Dangerous words: the First Amendment in the new age of protests


Chandler Morris

Congressman John Lewis speaks at Inman park about current issues including UVA protests.

Chandler Morris, Website Managing Editor and News Assistant Managing Editor

By Chandler Morris

On Aug. 11 and Aug. 12, hundreds of self-declared Neo-Nazis, white supremacists, members of the Ku Klux Klan and other hate groups convened in Charlottesville, Va. for a “Unite the Right” rally, attracting hundreds of  counter-protesters in a violent weekend that resulted in three deaths and 35 injuries.  With a State of Emergency declared, the college town resembled a war zone.

Two Virginia State Police officers died in a helicopter crash en-route to the protest scene, and 32-year old Charlottesville resident Heather Hayer was killed when a car driven by 20-year-old James Alex Fields Jr. of Maumee, Ohio plowed into a crowd of counter-protesters.

The events in Charlottesville sparked outrage, prompting strong statements from politicians, citizens and college students at the University of Virginia, located in Charlottesville, as well as from students from across the United States. The demonstrations became violent after the protesters feared their First Amendment rights were violated.

How these rights were used, raised questions about how far the First Amendment should extend to protect protests like these, when words become dangerous.

“This has always been a question in American society, and it’s something I don’t think there is an easy answer to,” said Stephanie Abbott, Assistant Director of Presidential Studies at the Miller Center at the University of Virginia. “There is a danger in trying to regulate somebody’s first amendment rights,”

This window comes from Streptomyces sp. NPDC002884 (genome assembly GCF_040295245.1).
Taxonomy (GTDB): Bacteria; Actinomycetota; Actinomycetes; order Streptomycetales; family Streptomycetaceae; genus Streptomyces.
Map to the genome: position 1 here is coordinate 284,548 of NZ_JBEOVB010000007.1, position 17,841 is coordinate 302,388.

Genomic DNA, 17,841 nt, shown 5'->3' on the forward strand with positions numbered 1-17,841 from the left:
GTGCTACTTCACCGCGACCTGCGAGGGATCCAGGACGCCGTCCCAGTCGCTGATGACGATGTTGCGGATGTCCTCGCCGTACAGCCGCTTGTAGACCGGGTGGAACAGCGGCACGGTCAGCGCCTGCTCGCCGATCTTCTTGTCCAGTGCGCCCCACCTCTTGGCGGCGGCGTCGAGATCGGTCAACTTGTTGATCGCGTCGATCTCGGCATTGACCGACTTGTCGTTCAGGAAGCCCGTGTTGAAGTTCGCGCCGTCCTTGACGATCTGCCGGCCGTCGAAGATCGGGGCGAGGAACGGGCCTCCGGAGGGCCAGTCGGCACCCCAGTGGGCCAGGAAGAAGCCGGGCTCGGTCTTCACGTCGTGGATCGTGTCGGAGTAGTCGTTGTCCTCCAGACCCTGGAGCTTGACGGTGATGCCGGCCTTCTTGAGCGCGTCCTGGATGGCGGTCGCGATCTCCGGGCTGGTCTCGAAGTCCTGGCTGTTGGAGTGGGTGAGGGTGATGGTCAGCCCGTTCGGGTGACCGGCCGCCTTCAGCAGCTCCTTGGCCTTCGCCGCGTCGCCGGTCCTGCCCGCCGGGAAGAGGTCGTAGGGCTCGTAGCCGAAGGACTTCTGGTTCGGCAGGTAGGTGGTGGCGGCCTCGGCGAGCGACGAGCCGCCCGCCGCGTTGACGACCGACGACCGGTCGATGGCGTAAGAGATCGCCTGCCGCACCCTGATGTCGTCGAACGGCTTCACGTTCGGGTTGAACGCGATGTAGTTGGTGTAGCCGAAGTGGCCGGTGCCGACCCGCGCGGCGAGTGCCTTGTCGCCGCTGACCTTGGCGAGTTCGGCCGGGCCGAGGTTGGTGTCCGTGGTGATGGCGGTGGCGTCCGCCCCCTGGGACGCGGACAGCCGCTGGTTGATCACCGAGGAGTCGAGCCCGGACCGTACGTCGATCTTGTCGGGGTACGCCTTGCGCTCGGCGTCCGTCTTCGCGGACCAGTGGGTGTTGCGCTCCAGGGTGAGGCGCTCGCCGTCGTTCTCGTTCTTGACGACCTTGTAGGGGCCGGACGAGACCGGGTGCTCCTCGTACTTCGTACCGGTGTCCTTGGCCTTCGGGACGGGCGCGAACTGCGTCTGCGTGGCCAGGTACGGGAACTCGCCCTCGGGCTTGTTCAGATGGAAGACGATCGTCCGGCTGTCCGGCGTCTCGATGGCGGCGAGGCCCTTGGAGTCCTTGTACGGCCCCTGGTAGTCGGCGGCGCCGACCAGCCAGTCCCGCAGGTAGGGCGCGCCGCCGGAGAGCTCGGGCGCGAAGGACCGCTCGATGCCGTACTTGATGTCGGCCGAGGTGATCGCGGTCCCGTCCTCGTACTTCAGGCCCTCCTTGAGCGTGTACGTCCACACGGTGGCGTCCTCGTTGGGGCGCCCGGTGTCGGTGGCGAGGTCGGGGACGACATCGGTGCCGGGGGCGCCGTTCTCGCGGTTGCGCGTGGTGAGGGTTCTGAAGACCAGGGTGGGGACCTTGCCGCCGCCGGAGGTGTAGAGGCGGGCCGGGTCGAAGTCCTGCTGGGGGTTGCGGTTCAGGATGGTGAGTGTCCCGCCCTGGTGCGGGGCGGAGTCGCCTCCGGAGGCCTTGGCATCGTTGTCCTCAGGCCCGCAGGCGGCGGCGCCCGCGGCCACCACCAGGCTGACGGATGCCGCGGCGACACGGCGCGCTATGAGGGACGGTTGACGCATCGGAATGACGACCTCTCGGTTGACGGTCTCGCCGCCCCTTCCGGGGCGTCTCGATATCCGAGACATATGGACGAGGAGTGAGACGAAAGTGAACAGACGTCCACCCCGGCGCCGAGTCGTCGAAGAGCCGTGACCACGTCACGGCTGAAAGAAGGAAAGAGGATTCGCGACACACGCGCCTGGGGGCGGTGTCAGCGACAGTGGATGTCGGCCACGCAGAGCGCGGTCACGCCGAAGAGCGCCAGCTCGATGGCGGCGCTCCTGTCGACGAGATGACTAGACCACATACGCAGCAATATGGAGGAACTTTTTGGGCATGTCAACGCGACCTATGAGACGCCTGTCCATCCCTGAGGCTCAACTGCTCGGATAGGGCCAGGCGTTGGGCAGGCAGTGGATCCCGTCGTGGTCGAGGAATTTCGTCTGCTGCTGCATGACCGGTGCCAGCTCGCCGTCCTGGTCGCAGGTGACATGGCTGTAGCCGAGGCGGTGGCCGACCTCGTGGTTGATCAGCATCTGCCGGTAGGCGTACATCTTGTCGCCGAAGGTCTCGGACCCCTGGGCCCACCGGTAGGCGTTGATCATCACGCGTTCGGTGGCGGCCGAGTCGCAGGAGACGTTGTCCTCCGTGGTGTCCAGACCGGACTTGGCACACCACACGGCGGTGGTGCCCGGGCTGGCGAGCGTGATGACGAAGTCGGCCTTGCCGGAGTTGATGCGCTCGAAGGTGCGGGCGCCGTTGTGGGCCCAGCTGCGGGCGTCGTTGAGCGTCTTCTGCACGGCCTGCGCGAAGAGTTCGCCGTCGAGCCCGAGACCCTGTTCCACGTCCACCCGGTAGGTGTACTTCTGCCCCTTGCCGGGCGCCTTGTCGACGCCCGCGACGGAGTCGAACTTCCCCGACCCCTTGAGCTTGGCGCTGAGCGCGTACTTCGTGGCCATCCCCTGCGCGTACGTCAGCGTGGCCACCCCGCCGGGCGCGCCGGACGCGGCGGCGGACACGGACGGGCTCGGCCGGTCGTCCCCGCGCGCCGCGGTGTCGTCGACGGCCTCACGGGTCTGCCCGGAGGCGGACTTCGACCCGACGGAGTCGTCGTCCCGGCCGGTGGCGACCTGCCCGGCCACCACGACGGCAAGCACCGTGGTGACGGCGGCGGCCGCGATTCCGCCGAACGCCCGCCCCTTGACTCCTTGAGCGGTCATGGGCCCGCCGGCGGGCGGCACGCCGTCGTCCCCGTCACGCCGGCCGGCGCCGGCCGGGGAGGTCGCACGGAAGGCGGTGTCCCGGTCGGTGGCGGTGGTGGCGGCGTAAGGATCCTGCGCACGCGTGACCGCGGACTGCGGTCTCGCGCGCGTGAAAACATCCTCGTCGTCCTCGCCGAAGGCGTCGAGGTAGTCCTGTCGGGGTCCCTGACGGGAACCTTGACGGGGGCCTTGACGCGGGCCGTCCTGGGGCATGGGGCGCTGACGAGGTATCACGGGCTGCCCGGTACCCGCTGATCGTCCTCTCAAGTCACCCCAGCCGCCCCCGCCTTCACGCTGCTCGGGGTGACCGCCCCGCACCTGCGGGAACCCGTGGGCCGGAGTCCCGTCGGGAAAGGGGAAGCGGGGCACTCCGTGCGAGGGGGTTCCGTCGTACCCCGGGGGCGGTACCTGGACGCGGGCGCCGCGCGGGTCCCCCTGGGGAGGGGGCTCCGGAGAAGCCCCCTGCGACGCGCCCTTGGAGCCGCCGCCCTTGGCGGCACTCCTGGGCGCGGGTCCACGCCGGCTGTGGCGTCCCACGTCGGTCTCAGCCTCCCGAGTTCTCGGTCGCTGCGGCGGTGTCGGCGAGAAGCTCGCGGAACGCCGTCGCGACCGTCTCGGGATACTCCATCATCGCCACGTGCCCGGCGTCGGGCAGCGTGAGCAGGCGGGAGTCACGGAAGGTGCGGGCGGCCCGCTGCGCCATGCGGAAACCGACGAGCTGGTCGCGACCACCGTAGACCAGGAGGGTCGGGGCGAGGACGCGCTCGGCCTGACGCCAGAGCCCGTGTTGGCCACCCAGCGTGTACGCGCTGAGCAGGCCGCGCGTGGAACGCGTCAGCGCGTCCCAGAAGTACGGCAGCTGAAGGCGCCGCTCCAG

Despite fear created by the protests, UVA students joined together to show respect to those affected by the protests. On Aug. 16, a candlelight vigil took place on the campus in the same place where, days before, Confederate flags and Nazi swastikas were held high, candles flickered and UVA community members sang “We Shall Overcome” and “This Little Light of Mine” in opposition.

“It was kept off of social media, thousands of students, professors and people from the community showed up, completely unannounced,” Abbott said. “The community and university has largely responded [to the protests] by pulling together and having bigger displays of solidarity, peace and diversity.”

Congressman John Lewis (D-Georgia), a prominent Civil Rights activist in the 1960s, encourages citizens to remain vigilant in mending the fracture in society caused by the current political climate in the country.

“There is a saying ‘this too shall pass,’ I think it will pass,” Lewis told students at local campaign event hosted by Grady cross country coach and retired teacher Jeff Cramer and his wife Ann. 

Lewis added, “I am concerned for how long it will last and whether it is pausing our society, whether we will have hundreds of thousands of people dropping out of the political process and just giving up. We cannot let that happen…We will correct what is going on, but I tell you, I have never seen anything like this, never ever. It is a different world that we live in, but you all can make it better, you can help fix it.”

For related coverage, see the following links:





The right to protest ought to be universal

Hate speech should not be protected

Charlottesville protests disheartening reminder of hate in America

Chandler Morris
Congressman John Lewis speaks at Inman park about current issues including UVA protests.